It’s hard not to have respect for anyone who’s gone to the trouble of making a scripted comedy show, particularly those producing podcasts, who are doing it for love rather than money. And if you listen to such a podcast there’s a bonus – a bonus I wasn’t really expecting after sitting through hours and hours of almost entirely dreadful chat-based podcasts – some scripted podcasts are actually worth listening to. Maybe it’s because there’s a high proportion of highly motivated, and in some cases professional, people involved, after all, writing, performing and editing a show takes a lot more effort than turning on a mic and speaking your brains. Either way, the scripted comedy shows I found – even the less successful ones – were interesting, experimental, and all the better for being what the makers wanted to make, rather than what some producer or programmer thinks audiences want. Here then are short reviews of some of them:
News Adelaide News: State-based scripted satire is pretty thin on the ground, so this wry look at South Australian current affairs is, at the very least, a promising concept. Sadly, as so often, the problem is not the concept but the execution. The mock news stories in News Adelaide News are rarely funny let alone satirical, even if they do aim at roughly the right targets, and it was only when former State Parliament barmaid Michelle Chantelois told Seven’s Sunday Night that she’d had an affair with Mike Rann (claims Seven later apologised for airing) that the News Adelaide News team had something genuinely funny to offer. But then again, when a story with that much comic potential is dished up on a plate (They did it on his desk while Parliament was sitting! They were “intimate” in a golf course car park!), who didn’t have something funny to say?
The Clitterati: Visit the MySpace page of this podcast and you’ll see the creators have an almost perfect list of influences: The Micallef Programme, Wonder Showzen, Mr Show, Monty Python, Arrested Development, Get This and the work of Chris Morris. Of these influences, Chris Morris seems to have been particularly important, and Episodes 2 and 3 in particular feature have some good Morris-esque material. Episodes 4 and 5, made a few years after the first three shows, have a slightly different style, and Get This and Monty Python seem to have been a bigger influence here. There’s also a short, bitchy and extremely accurate critique of Chris Lilley’s We Could Be Heroes in episode 2, which is fun to hear, particularly with the knowledge that it was written in 2005.
HalfCast Podcast: If there’s one comedic style which screams “internet” it’s the mash-up – and this podcast made between 2007 and 2009 has plenty of them. What makes the HalfCast Podcast‘s mash-ups interesting, however, is that they’re part of a wider soundscape of found and original music, carefully constructed to both link this shows’ sketches and give each episode a (sort of a) theme. One early episode contains a lot of angry anti-John Howard material, other episodes have a much darker edge, which the podcast’s co-creator Simon Keck (who you may remember from The Seven Day Itch, the weekly topical sketch show which was part of the ABC Local’s 2008 new talent initiative The Comedy Hour) describes as “horror-comedy”. Unfortunately for fans of a more pure type of comedy, the horror or dark style dominates a lot of the sketches, and many of the mash-ups aren’t that funny. Still, the music and editing are very strong, and despite the weak comic material HalfCast Podcast is an intriguing and entertaining listen.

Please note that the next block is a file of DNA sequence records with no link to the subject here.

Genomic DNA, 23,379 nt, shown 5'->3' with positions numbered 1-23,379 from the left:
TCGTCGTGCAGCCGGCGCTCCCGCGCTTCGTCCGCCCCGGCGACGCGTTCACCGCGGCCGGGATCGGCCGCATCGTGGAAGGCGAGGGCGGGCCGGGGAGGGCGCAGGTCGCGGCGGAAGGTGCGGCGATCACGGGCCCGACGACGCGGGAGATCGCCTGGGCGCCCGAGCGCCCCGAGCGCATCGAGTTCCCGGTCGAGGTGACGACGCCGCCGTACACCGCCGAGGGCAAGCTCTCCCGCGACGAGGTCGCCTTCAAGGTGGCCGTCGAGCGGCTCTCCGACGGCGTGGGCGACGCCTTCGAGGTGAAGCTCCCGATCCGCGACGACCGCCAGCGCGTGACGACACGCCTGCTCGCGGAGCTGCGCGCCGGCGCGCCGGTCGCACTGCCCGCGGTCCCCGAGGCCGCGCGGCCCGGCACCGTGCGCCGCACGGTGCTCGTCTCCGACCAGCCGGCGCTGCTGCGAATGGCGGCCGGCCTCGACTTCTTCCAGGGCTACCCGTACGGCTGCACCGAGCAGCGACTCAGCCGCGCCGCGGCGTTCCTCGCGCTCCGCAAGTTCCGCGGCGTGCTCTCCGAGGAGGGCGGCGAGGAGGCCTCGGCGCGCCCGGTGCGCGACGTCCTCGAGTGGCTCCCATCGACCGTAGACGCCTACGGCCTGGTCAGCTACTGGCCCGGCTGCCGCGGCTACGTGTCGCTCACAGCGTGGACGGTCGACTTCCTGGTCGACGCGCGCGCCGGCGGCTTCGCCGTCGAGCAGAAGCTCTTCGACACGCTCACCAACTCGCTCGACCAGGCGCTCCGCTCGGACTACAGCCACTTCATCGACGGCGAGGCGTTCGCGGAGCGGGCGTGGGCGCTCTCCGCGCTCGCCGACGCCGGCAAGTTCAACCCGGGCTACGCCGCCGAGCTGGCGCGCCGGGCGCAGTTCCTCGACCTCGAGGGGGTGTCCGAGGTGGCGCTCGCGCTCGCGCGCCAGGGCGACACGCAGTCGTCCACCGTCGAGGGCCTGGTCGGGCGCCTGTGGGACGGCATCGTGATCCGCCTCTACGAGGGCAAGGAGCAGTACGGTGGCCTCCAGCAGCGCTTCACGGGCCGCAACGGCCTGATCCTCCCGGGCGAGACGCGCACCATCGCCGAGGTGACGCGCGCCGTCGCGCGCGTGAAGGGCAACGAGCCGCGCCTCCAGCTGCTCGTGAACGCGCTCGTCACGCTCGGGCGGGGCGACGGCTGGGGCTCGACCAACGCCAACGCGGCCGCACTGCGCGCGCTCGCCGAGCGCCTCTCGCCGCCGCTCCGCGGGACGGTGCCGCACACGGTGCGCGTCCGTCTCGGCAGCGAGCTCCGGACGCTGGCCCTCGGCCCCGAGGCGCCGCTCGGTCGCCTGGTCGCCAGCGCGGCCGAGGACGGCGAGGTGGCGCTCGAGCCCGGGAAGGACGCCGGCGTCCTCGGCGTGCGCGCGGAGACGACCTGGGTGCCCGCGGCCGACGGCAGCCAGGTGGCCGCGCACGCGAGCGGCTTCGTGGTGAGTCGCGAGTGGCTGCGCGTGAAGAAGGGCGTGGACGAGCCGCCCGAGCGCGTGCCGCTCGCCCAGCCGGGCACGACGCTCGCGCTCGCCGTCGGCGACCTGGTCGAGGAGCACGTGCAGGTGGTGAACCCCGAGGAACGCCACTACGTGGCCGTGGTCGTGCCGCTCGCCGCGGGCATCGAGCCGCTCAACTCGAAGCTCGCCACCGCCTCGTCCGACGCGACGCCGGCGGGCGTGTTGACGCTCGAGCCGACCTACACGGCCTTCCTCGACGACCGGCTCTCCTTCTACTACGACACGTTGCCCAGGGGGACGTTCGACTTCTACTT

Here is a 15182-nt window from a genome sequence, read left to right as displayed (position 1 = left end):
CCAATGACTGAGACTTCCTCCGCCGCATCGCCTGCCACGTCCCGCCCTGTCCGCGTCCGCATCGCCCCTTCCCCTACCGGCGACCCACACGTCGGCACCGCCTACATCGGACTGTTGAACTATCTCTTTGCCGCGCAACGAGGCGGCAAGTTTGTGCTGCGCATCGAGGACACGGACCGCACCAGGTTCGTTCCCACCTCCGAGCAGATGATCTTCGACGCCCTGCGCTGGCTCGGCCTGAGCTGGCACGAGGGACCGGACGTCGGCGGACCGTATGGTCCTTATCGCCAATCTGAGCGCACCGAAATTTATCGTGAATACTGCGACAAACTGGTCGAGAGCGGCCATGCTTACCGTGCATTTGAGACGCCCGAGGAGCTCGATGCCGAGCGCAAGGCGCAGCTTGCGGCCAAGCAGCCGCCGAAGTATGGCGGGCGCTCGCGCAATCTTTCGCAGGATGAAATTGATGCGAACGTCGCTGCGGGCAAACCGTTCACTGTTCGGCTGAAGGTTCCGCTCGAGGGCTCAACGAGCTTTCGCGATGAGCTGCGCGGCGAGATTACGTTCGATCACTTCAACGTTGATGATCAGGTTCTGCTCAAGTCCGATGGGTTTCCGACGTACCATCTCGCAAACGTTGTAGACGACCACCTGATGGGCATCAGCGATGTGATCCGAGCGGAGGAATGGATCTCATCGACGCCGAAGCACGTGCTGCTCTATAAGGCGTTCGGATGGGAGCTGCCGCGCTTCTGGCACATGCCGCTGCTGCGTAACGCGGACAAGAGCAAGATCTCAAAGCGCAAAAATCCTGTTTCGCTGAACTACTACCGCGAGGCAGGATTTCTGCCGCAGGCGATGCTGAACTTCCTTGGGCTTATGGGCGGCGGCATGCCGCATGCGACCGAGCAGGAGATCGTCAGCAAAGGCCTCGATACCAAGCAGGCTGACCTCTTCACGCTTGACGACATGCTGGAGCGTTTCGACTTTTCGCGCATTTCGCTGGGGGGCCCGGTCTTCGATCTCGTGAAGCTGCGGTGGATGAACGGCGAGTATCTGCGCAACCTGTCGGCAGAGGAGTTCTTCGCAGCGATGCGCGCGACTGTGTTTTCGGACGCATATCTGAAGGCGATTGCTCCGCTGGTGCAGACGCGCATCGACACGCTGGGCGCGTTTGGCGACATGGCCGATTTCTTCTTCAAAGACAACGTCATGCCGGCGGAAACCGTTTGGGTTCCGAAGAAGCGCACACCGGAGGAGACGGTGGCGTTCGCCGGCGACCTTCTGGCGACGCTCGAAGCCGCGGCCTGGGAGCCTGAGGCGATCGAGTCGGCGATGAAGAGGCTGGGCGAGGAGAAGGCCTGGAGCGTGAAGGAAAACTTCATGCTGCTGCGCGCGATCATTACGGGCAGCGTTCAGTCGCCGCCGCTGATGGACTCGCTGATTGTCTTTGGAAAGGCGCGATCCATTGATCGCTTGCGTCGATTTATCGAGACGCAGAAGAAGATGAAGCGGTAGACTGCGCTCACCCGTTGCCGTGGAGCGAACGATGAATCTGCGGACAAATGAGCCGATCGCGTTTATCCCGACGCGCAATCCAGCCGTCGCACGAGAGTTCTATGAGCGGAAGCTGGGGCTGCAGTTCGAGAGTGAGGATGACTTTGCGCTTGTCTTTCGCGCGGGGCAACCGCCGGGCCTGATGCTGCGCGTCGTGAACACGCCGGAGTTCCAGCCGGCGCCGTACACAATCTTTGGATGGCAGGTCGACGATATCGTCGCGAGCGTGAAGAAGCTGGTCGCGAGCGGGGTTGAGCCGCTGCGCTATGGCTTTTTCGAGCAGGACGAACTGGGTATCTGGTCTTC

The Day Before The Day Before Tomorrow: Written and performed by Sydney-based up-and-comers Andrew Garrick, Mark Sutton, Ben Jenkins, Dave Harmon, Alex Lee, Adam Yardley and Susie Youssef, The Day Before The Day Before Tomorrow is an audio mockumentary about the country town of Pullamawang, which secedes from Australia to become the tiny nation of Tripolis. An Australian reporter visits the town, hoping to find out more about the fledgling nation and its culture, in the lead-up to a war against Australia. Recorded in front of a live audience at Fox Studios, this mockumentary has been podcast in two parts, and appears to have been sponsored by Channel Ten. Ten provided several guest stars, including their continuity announcer, and received multiple plugs in return, which are unsubtly shoe-horned into the script. Whether this was a straight-up sponsorship deal, or some kind of new talent initiative, I’m not sure. If it was the latter, it’s not a bad model, and it’s easy to see how sitcoms and sketch shows could be piloted this way for next to no money. Whether this particular mockumentary was worth being piloted is another matter – there’s not much of a plot, the gags are pretty lame and the script pretty much meanders along until it’s time to call time, where it just ends – but the audience, who paid $15 each to be there, laughed quite a bit, so it clearly appeals to someone.
The Rubber Chicken Podcast: This podcast technically falls outside the scope of this article as the majority of the creative team are Canadians, but there is at least one Aussie involved, and it is a sketch comedy podcast, so I’ve included it here anyway. This show appears to be heavily influenced by Monty Python and even shares that shows’ obsession with stuffy British characters and Nazis. There are some of the slow, dark sketches you get in HalfCast Podcast, but not too many, and this is the kind of show you can become quite fond of, even if some of the material could do with a bit more work.